If you've not read any of the Rebus novels before, I wouldn't necessarily pick this one as the first, but if you're a fan of the series, you'll like this one as well. This has an added touch of poignancy about it as well as it charts a case that takes place ...more
Ian Rankin has crafted one of the best mystery series ever written. While many novelists fade after half a dozen books, in "Exit Music" Rankin has kept the character of John Rebus as fresh, human, and complex in the seventeeth novel in this series as he was when he first appeared in "Knots and Crosses."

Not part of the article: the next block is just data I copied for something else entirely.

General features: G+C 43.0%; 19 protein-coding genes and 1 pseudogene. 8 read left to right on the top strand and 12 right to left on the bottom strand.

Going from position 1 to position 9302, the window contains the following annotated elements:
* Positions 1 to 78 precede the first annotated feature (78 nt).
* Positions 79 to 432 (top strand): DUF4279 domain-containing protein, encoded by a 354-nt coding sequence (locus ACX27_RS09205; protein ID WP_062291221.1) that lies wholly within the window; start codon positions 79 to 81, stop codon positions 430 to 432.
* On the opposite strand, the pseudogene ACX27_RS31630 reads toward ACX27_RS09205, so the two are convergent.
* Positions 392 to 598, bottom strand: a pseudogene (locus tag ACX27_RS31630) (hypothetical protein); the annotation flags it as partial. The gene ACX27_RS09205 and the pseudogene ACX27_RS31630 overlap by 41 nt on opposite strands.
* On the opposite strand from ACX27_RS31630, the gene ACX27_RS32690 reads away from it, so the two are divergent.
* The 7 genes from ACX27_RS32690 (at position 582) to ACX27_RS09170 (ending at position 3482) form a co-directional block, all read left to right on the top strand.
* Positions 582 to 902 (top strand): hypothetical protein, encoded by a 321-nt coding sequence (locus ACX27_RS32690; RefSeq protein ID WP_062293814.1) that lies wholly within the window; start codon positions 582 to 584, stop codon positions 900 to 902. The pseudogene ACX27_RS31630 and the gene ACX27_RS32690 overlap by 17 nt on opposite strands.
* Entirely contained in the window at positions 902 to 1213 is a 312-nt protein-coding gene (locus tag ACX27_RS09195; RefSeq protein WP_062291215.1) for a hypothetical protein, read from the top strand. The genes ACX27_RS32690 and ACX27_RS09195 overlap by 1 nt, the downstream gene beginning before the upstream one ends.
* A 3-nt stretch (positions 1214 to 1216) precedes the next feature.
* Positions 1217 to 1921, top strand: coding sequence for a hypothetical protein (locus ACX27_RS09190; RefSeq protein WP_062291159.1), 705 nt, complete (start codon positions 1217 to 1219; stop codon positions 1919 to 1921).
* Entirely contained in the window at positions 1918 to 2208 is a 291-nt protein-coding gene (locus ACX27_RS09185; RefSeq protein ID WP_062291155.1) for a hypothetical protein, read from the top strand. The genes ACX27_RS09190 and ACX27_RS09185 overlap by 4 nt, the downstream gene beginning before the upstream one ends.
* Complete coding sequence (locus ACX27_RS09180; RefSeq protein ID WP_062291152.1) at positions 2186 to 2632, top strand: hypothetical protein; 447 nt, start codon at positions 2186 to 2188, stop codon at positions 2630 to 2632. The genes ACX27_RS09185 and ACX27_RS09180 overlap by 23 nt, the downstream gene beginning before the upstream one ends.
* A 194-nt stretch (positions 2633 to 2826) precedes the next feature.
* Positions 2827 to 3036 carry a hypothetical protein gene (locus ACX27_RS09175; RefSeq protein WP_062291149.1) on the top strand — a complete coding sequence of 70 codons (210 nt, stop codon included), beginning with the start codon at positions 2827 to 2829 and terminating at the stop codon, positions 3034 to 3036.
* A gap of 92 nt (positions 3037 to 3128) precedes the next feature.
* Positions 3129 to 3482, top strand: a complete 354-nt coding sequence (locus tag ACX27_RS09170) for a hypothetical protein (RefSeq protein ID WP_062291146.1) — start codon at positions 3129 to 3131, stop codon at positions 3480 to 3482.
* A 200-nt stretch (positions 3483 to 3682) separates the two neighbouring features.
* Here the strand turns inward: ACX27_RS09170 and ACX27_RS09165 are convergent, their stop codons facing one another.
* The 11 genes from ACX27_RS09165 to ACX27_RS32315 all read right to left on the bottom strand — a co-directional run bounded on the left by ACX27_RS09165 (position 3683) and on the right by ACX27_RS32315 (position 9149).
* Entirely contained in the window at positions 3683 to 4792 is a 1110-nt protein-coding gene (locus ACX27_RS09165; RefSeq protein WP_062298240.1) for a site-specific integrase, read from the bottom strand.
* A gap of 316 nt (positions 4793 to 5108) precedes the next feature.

The sense of inevitability, frustration, and a man out of sorts is palpable. Rebus, ten days away from mandatory retirement, tries to tie up a career's ...more
This is the book that sees Rebus's ex ...more
|Do u think there should be another book after Exit Music?||5||19||Oct 13, 2014 12:30PM|
Born in the Kingdom of Fife in 1960, Ian Rankin graduated from the University of Edinburgh in 1982 and then spent three years writing novels when he was supposed to be working towards a PhD in Scottish Literature. His first Rebus novel was published in 1987; the Rebus books are now translated into 22 languages and are bestsellers on several continents.
Ian Rankin has been elected a ...more